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Why I'm voting for Barack Obama ... and I hope you will too. Reason 5

Reason 5: The Sacredness of Life

(You can read my earlier posts beginning here ...)


Some of my friends and relatives have been reading my reasons for voting for Barack Obama, but the issue of abortion is a major roadblock for them. They believe that a vote for Obama is a vote for abortion, and a vote for McCain is a vote against abortion. They are surprised to learn that I believe an Obama presidency could actually take us farther in reducing abortion than a McCain presidency, and it could do so through a wiser, less-divisive, more effective strategy. Here’s why.

Again and again over the last 30 years, Republican presidents and other politicians have used the issue of abortion to get elected and raise funds, but then, once in office, they have said little about abortion and done even less. Some say that their silence doesn’t matter, because the only way abortion can be reduced is by electing presidents who will appoint Supreme Court justices who will overturn Roe vs. Wade. This strategy is being quietly pursued, they say, so the plan is working. But there are good reasons to question this logic.


First, even if McCain were to win the election and appoint Supreme Court justices who would in fact overturn Roe vs. Wade, this move will not outlaw abortion, contrary to what many believe. It will only return the decision to the states, which raises this question: how many states lean toward criminalization? The answer: only sixteen states have at least 45% support for criminalizing abortion.

What would the impact of criminalization be in these sixteen states? Only ten percent of abortions occur in these states, and women desiring abortions would still be able to travel easily to a nearby state for an abortion. So even with a best-case scenario, there would be less than a ten percent reduction in abortions nationwide, not counting the likelihood of abortions still being performed illegally in the sixteen states in question.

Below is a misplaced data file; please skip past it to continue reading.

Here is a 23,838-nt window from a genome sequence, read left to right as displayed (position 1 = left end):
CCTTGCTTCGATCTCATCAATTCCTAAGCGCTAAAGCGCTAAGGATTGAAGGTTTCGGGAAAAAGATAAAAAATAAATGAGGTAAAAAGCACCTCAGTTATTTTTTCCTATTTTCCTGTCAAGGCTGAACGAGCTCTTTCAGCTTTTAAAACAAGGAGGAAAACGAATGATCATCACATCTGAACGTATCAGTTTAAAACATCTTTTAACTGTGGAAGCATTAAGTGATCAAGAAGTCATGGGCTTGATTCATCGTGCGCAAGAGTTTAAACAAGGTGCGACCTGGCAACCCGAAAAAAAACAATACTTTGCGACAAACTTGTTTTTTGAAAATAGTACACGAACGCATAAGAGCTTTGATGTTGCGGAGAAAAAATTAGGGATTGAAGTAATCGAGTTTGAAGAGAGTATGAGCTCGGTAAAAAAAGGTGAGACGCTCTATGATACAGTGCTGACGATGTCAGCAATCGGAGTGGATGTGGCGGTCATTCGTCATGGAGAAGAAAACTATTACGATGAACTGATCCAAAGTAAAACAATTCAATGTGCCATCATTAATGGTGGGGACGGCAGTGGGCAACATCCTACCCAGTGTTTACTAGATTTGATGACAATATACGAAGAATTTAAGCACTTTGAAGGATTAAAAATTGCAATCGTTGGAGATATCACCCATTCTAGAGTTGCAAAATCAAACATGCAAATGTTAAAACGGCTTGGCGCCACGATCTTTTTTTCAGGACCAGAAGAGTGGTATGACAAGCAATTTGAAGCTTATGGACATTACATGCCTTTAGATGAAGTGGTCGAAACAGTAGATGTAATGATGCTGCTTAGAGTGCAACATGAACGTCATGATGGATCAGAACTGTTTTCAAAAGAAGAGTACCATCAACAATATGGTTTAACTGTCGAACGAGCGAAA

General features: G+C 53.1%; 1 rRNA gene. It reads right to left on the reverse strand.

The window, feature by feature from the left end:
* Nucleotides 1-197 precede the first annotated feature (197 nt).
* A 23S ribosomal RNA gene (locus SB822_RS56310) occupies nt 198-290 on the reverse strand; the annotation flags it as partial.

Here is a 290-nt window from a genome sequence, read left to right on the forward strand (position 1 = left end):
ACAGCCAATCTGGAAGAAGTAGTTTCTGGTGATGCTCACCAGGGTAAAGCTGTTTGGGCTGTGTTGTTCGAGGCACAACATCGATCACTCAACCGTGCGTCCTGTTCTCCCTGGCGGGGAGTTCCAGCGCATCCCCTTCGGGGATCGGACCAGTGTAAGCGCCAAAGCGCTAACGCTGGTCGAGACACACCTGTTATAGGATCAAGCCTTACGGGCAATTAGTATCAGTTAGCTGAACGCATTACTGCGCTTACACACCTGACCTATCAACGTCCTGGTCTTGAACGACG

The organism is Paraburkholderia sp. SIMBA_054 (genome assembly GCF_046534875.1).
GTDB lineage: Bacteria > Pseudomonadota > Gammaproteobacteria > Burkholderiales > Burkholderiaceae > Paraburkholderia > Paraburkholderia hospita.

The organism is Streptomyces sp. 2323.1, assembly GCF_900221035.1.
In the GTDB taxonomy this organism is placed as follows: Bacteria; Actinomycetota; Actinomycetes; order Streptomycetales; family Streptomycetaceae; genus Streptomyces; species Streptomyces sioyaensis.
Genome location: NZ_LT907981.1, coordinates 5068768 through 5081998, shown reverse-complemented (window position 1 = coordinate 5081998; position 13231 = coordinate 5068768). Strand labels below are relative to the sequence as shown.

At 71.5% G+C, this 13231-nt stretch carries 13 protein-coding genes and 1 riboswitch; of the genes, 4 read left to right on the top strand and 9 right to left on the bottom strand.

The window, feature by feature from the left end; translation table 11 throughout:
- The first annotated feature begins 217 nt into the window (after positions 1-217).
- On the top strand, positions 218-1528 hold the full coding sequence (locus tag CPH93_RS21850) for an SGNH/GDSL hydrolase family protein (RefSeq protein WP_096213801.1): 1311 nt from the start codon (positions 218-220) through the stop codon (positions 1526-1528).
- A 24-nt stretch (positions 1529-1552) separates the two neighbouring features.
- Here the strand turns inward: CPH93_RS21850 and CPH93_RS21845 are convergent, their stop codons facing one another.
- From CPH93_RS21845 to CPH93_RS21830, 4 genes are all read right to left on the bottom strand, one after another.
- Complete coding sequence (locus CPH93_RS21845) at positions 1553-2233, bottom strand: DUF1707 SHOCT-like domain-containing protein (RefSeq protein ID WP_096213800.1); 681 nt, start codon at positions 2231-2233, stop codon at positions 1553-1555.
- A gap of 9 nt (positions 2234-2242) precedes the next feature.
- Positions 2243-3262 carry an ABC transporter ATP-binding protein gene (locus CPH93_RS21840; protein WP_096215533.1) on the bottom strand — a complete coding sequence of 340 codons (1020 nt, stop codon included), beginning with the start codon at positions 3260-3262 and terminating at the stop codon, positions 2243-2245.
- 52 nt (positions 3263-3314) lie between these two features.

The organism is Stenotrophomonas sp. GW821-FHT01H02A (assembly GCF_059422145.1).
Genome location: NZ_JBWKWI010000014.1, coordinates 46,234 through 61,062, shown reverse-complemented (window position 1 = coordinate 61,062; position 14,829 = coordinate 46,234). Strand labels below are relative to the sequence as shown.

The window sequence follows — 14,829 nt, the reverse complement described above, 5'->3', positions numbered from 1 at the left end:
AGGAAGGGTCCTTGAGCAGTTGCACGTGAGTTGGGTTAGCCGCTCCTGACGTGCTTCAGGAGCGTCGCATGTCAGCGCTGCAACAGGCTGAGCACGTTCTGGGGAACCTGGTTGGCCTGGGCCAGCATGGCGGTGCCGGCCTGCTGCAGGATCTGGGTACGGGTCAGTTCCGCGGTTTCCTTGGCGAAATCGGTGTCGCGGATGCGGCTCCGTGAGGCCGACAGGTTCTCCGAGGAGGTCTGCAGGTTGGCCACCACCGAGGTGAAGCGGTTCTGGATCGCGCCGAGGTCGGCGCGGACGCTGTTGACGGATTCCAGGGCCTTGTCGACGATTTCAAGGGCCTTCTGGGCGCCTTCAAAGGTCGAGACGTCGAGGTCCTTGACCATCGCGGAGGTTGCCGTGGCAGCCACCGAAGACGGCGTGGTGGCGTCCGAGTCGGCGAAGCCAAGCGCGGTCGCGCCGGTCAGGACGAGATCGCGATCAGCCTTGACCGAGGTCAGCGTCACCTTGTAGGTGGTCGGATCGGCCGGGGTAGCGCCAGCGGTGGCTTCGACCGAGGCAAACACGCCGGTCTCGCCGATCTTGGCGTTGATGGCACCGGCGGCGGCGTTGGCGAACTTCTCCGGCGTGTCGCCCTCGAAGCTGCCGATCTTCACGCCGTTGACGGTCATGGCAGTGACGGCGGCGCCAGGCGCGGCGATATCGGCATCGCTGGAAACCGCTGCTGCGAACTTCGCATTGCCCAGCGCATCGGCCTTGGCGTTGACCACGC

Would sincere and intelligent Evangelical and Catholic Christians have given such extraordinary and largely uncritical political loyalty to Religious Right/Republican leaders for all these years if they had been told from the start that their efforts would eventually achieve only a ten percent reduction in abortion? How would they respond to the knowledge that we could likely achieve more than a ten percent reduction in abortions by providing increased economic assistance and social support for pregnant women who are poor, since women in poverty have abortions at four times the rate of higher-income women?

The chosen strategy of the anti-abortion movement, in this light, depends on an untested assumption: that criminalizing abortion is the best way to reduce abortion rates. If we look at other nations, this assumption is highly questionable.

For example, Western European nations, where abortion is legal and available, have the lowest abortion rates in the free world, with less than 10 abortions per 1000 women of reproductive age. In contrast, in Africa, Latin America, and the Caribbean, there are between 29 and 31 abortions per 1000 women of reproductive age – in spite of the fact that abortion laws are highly restrictive there. So it’s clear that in free societies, poverty and a lack of services are more likely to lead to high abortion rates than whether or not abortion is legal.